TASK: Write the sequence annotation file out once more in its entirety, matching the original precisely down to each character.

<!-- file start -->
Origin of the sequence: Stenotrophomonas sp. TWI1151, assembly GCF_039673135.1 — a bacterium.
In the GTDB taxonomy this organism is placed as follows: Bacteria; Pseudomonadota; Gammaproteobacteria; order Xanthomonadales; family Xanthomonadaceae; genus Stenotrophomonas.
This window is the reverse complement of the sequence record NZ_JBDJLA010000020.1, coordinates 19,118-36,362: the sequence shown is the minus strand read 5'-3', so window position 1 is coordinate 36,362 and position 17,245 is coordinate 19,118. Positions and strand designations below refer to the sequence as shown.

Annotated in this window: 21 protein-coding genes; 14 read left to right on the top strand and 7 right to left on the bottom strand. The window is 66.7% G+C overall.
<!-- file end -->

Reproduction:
Origin of the sequence: Stenotrophomonas sp. TWI1151, assembly GCF_039673135.1 — a bacterium.
In the GTDB taxonomy this organism is placed as follows: Bacteria; Pseudomonadota; Gammaproteobacteria; order Xanthomonadales; family Xanthomonadaceae; genus Stenotrophomonas.
This window is the reverse complement of the sequence record NZ_JBDJLA010000020.1, coordinates 19,118-36,362: the sequence shown is the minus strand read 5'-3', so window position 1 is coordinate 36,362 and position 17,245 is coordinate 19,118. Positions and strand designations below refer to the sequence as shown.

Annotated in this window: 21 protein-coding genes; 14 read left to right on the top strand and 7 right to left on the bottom strand. The window is 66.7% G+C overall.